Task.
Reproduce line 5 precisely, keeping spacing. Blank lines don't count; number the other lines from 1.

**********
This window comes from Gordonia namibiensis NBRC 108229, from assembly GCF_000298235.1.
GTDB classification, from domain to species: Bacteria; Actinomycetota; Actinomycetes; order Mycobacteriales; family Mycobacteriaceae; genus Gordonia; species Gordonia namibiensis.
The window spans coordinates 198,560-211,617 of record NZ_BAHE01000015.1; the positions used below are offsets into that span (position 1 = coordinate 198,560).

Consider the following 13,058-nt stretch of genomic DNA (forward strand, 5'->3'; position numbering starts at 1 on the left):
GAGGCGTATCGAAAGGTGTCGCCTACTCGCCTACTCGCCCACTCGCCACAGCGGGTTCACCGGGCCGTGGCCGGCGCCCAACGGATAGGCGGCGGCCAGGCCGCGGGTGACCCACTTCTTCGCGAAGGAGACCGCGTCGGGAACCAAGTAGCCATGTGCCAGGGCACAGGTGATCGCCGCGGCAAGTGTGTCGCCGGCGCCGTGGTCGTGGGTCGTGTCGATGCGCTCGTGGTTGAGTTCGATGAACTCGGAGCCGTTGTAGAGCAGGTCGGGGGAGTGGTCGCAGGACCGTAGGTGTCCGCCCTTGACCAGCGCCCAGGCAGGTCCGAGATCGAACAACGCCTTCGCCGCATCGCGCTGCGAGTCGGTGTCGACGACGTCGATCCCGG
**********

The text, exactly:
GAGGCGTATCGAAAGGTGTCGCCTACTCGCCTACTCGCCCACTCGCCACAGCGGGTTCACCGGGCCGTGGCCGGCGCCCAACGGATAGGCGGCGGCCAGGCCGCGGGTGACCCACTTCTTCGCGAAGGAGACCGCGTCGGGAACCAAGTAGCCATGTGCCAGGGCACAGGTGATCGCCGCGGCAAGTGTGTCGCCGGCGCCGTGGTCGTGGGTCGTGTCGATGCGCTCGTGGTTGAGTTCGATGAACTCGGAGCCGTTGTAGAGCAGGTCGGGGGAGTGGTCGCAGGACCGTAGGTGTCCGCCCTTGACCAGCGCCCAGGCAGGTCCGAGATCGAACAACGCCTTCGCCGCATCGCGCTGCGAGTCGGTGTCGACGACGTCGATCCCGG